Marriage equality is the issue of the day, and it’s been a really inspiring experience to see an outpouring of support from my friends and relations. Even if I admit to a little cynicism about “Facebook Fads,” it’s probably done real good for LGBQT folks to see so many declaring their solidarity with a simple change of their profile picture. As if in response to this, I’ve seen some novel suggestions from the self-declared sentinels of liberty that the whole issue is a sideshow, because the real government oppression is in granting marriage licenses at all! What to make of this?
The general shape of the argument is that marriage should simply be a personal, religious, and emotional arrangement which the government has no business regulating. Straight, gay, poly or mono, it’s just not the state’s business. The most amusing advancement of this idea I’ve seen, and the most telling, asserted that the government’s only proper role in civil society is to enforce contracts.
How someone can weigh in on an issue with such bold claims and so little knowledge, I don’t know, but it’s worth pointing out to these libertines that the government is already “out of the marriage business” in they way they describe. The government will not prevent any church from performing marriage ceremonies. You can take your lover to an oak tree, carve your names on it, do a small dance, and declare yourselves married for all the state cares. That’s not what’s at issue. What is at issue is, exactly, a contract. We care about marriage as a civil right, an institution granting certain legal privileges.
Of course, there isn’t exactly lockstep unity in the gay rights movement about this. On the more radical edge, you will find queer critics of marriage as an oppressive institution, as patriarchal and bourgeois, as a tool of the “straight state” to mold an ideal citizenry, which should be done away with entirely. I can at least see the merits of this critique, and think there’s room for healthy discussion about what marriage even means, or should mean. The major difference between the radical gay rights critique of marriage and the libertarian one is essentially one of nuance: proponents of the former “get it” on a number of levels which proponents of the latter do not. They at least understand what their moderate allies care about.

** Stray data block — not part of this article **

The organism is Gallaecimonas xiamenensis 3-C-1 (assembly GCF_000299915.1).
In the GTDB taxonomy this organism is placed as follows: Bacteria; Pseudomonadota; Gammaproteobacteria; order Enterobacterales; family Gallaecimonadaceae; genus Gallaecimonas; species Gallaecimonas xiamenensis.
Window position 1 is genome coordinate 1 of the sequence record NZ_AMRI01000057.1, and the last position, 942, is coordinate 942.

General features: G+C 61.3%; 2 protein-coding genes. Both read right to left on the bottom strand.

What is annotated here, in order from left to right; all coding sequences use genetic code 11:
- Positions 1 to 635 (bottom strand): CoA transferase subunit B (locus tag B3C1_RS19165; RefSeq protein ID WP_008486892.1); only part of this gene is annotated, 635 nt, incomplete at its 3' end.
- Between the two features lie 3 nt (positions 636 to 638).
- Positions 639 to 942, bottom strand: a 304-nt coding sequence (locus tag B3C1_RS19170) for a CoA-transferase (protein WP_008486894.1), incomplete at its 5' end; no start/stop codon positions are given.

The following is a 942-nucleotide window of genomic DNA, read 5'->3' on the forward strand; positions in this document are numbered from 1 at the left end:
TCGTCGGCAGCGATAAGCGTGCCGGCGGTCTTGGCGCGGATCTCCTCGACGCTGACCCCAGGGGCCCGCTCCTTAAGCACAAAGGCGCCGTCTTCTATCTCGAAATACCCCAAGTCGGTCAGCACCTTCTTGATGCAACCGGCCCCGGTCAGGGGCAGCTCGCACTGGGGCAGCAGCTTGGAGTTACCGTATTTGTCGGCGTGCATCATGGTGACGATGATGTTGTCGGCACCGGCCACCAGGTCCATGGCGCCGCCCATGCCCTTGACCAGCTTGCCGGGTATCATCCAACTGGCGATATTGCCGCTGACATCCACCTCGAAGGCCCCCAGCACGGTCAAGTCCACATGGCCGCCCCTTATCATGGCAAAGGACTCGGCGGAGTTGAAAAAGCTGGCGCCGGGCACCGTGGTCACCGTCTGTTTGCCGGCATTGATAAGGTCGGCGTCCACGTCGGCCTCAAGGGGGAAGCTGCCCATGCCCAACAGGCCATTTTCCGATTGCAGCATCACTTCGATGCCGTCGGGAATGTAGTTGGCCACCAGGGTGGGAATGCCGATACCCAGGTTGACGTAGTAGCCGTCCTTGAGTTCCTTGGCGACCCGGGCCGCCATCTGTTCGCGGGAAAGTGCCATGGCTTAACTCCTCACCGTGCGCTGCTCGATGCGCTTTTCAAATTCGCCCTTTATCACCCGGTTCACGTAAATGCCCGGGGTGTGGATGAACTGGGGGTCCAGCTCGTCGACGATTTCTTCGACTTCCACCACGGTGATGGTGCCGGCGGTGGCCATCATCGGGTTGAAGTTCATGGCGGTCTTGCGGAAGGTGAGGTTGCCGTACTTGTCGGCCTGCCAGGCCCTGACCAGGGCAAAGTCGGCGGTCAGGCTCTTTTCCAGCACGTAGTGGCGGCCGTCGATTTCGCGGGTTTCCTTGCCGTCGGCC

Those who support marriage equality, by and large, do accept a role for the state in regulating it as a contract. They don’t want the state to “get out of it” because they do want the rights and privileges of marriage legally provided, but provided more equally. The libertarian call for “getting the state out of marriage” is as tone deaf as so many of their stances on “liberty,” and as per usual, is only a superficial veneer of support for civil rights and tolerance. In fact, it effectively cedes the issue to social conservatives. I wish I could say I am surprised at seeing the sentinels of liberty acting as the neoliberal handmaids of a paleoconservative understanding of social relations and “family values,” but it happens far too frequently.